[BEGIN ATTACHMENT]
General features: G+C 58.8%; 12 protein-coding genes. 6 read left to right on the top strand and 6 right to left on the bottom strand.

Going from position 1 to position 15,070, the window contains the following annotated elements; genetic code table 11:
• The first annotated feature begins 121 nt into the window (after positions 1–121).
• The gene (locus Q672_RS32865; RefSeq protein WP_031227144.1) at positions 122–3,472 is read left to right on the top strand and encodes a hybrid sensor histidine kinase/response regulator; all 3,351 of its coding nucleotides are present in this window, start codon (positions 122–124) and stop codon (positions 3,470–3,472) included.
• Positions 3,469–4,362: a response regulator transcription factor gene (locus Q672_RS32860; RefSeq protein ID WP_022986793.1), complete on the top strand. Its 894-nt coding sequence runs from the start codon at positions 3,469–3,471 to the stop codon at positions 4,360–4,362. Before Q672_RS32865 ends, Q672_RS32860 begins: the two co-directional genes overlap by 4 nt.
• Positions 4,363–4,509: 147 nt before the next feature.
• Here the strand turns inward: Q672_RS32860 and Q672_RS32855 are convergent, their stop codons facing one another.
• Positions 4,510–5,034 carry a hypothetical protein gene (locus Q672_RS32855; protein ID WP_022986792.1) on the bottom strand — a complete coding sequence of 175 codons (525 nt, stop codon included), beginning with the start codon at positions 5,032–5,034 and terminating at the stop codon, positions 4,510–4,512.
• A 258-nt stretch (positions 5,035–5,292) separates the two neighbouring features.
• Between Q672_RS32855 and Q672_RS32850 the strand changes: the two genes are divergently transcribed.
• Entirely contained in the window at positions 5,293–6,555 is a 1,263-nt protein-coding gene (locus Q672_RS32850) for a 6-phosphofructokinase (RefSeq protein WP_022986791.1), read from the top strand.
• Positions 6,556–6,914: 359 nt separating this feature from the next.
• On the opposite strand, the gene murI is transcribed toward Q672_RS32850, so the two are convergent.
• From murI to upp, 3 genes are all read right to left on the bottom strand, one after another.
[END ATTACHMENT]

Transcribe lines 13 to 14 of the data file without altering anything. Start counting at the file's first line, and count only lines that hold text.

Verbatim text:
• On the opposite strand, the gene murI is transcribed toward Q672_RS32850, so the two are convergent.
• From murI to upp, 3 genes are all read right to left on the bottom strand, one after another.